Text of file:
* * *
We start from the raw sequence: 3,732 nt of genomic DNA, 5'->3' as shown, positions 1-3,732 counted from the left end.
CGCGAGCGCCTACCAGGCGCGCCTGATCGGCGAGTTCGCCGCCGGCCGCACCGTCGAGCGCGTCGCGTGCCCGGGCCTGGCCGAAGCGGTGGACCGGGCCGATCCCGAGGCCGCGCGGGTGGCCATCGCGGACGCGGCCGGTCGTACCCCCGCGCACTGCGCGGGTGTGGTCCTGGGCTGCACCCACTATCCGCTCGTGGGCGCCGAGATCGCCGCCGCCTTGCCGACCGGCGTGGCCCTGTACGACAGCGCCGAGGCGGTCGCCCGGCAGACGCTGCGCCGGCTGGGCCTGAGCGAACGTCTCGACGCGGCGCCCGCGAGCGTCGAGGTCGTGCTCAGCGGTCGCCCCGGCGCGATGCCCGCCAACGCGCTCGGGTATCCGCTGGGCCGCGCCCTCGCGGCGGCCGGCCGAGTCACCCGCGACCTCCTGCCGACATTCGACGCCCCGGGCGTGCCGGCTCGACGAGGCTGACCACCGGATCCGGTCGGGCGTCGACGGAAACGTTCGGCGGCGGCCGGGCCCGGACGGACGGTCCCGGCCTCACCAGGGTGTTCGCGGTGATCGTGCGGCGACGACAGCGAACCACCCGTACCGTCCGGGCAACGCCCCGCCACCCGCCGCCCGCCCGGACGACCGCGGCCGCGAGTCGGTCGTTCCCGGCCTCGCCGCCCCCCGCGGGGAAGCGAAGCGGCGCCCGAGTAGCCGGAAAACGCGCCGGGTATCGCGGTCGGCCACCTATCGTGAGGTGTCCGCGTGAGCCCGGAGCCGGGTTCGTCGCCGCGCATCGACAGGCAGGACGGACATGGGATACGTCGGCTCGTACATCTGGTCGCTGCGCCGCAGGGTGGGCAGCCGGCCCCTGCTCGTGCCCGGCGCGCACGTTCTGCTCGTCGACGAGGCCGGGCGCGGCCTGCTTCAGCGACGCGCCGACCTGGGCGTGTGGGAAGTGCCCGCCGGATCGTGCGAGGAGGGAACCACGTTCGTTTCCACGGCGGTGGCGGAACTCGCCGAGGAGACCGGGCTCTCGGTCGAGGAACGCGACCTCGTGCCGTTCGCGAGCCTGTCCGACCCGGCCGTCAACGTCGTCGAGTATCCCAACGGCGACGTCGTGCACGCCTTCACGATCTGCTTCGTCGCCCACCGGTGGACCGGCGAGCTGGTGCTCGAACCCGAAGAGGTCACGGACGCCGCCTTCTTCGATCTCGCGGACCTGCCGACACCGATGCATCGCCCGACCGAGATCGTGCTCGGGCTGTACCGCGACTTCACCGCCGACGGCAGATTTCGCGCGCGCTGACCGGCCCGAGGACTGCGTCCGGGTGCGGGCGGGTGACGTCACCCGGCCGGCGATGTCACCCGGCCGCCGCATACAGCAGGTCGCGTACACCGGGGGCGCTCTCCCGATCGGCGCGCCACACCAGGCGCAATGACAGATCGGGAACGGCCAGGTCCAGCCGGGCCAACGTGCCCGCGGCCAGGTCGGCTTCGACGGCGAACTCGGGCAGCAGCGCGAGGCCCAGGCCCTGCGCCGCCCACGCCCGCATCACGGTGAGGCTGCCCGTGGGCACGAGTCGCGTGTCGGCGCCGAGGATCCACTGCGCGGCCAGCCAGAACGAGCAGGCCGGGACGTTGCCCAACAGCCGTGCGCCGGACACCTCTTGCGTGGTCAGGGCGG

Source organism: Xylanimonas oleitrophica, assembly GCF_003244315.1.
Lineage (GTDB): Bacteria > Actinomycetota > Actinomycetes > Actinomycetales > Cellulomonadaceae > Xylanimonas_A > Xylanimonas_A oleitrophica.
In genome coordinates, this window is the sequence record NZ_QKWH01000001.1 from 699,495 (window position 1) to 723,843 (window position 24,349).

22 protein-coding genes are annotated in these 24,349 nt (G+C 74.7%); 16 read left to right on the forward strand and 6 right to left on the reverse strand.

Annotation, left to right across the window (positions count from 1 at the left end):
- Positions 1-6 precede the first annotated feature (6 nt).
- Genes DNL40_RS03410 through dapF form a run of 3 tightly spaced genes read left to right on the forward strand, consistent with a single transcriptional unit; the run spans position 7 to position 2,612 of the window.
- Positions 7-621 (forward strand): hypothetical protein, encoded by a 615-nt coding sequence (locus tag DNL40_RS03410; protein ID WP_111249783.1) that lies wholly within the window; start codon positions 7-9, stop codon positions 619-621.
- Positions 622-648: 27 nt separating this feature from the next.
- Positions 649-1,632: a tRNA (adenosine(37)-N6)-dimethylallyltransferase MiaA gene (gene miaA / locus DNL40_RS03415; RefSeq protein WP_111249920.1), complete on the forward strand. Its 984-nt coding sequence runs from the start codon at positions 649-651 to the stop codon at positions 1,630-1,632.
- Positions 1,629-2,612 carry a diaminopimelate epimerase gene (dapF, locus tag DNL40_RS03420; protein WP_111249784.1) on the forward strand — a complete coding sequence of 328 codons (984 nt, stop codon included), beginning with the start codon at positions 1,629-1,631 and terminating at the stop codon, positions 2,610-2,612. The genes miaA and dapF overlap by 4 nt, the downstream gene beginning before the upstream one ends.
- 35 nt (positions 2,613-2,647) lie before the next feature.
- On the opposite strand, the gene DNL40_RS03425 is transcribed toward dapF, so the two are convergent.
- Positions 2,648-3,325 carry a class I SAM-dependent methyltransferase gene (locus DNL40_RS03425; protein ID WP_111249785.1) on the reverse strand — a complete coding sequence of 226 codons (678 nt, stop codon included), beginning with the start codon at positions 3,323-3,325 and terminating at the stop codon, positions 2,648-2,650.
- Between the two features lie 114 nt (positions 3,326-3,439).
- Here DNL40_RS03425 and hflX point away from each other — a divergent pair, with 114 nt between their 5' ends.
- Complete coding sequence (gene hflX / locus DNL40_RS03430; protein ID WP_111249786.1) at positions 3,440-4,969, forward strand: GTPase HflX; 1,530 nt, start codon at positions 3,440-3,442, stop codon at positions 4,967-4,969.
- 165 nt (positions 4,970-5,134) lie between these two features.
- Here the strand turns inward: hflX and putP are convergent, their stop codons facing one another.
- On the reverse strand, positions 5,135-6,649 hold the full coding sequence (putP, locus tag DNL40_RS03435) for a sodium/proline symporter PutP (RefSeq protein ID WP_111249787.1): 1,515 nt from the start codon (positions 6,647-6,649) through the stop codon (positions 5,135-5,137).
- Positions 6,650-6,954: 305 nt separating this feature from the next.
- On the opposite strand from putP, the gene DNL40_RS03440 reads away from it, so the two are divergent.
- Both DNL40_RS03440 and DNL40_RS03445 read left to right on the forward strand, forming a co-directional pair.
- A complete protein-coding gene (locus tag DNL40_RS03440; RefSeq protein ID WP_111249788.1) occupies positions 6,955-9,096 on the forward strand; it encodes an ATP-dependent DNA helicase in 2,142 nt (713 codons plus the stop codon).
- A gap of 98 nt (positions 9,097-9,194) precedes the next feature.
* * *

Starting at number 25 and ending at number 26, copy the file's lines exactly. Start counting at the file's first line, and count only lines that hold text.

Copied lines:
- Both DNL40_RS03440 and DNL40_RS03445 read left to right on the forward strand, forming a co-directional pair.
- A complete protein-coding gene (locus tag DNL40_RS03440; RefSeq protein ID WP_111249788.1) occupies positions 6,955-9,096 on the forward strand; it encodes an ATP-dependent DNA helicase in 2,142 nt (713 codons plus the stop codon).